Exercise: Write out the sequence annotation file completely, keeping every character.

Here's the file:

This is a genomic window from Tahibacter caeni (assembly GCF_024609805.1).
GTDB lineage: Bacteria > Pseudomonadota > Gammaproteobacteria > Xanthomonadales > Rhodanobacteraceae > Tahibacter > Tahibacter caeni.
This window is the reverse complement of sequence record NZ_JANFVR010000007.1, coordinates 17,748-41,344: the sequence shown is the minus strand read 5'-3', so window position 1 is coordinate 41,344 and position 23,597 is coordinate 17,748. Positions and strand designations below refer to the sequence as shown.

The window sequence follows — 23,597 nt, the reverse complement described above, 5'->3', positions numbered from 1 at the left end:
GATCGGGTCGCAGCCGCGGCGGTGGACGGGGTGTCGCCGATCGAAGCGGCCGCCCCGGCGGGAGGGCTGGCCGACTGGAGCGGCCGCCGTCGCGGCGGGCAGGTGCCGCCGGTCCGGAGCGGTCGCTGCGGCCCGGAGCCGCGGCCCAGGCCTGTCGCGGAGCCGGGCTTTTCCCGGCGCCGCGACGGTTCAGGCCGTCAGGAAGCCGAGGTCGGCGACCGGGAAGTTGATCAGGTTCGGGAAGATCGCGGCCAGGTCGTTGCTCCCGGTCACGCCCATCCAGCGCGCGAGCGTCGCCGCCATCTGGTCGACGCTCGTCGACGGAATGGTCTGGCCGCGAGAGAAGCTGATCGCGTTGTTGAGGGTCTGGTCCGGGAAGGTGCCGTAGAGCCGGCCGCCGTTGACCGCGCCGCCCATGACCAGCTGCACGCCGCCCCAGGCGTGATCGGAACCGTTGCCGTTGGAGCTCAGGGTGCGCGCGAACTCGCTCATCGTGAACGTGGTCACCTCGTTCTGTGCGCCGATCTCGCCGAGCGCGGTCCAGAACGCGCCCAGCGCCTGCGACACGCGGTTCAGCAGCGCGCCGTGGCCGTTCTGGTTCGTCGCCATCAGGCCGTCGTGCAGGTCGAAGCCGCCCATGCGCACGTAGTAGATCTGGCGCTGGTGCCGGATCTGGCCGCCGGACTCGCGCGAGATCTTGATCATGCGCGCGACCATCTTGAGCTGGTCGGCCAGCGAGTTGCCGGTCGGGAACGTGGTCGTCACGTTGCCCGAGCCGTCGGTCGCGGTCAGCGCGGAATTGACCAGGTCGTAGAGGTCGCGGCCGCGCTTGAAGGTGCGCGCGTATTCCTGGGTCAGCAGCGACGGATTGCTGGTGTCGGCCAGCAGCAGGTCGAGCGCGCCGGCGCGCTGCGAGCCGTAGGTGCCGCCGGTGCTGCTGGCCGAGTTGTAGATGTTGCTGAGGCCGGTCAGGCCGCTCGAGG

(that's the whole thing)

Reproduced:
This is a genomic window from Tahibacter caeni (assembly GCF_024609805.1).
GTDB lineage: Bacteria > Pseudomonadota > Gammaproteobacteria > Xanthomonadales > Rhodanobacteraceae > Tahibacter > Tahibacter caeni.
This window is the reverse complement of sequence record NZ_JANFVR010000007.1, coordinates 17,748-41,344: the sequence shown is the minus strand read 5'-3', so window position 1 is coordinate 41,344 and position 23,597 is coordinate 17,748. Positions and strand designations below refer to the sequence as shown.

The window sequence follows — 23,597 nt, the reverse complement described above, 5'->3', positions numbered from 1 at the left end:
GATCGGGTCGCAGCCGCGGCGGTGGACGGGGTGTCGCCGATCGAAGCGGCCGCCCCGGCGGGAGGGCTGGCCGACTGGAGCGGCCGCCGTCGCGGCGGGCAGGTGCCGCCGGTCCGGAGCGGTCGCTGCGGCCCGGAGCCGCGGCCCAGGCCTGTCGCGGAGCCGGGCTTTTCCCGGCGCCGCGACGGTTCAGGCCGTCAGGAAGCCGAGGTCGGCGACCGGGAAGTTGATCAGGTTCGGGAAGATCGCGGCCAGGTCGTTGCTCCCGGTCACGCCCATCCAGCGCGCGAGCGTCGCCGCCATCTGGTCGACGCTCGTCGACGGAATGGTCTGGCCGCGAGAGAAGCTGATCGCGTTGTTGAGGGTCTGGTCCGGGAAGGTGCCGTAGAGCCGGCCGCCGTTGACCGCGCCGCCCATGACCAGCTGCACGCCGCCCCAGGCGTGATCGGAACCGTTGCCGTTGGAGCTCAGGGTGCGCGCGAACTCGCTCATCGTGAACGTGGTCACCTCGTTCTGTGCGCCGATCTCGCCGAGCGCGGTCCAGAACGCGCCCAGCGCCTGCGACACGCGGTTCAGCAGCGCGCCGTGGCCGTTCTGGTTCGTCGCCATCAGGCCGTCGTGCAGGTCGAAGCCGCCCATGCGCACGTAGTAGATCTGGCGCTGGTGCCGGATCTGGCCGCCGGACTCGCGCGAGATCTTGATCATGCGCGCGACCATCTTGAGCTGGTCGGCCAGCGAGTTGCCGGTCGGGAACGTGGTCGTCACGTTGCCCGAGCCGTCGGTCGCGGTCAGCGCGGAATTGACCAGGTCGTAGAGGTCGCGGCCGCGCTTGAAGGTGCGCGCGTATTCCTGGGTCAGCAGCGACGGATTGCTGGTGTCGGCCAGCAGCAGGTCGAGCGCGCCGGCGCGCTGCGAGCCGTAGGTGCCGCCGGTGCTGCTGGCCGAGTTGTAGATGTTGCTGAGGCCGGTCAGGCCGCTCGAGG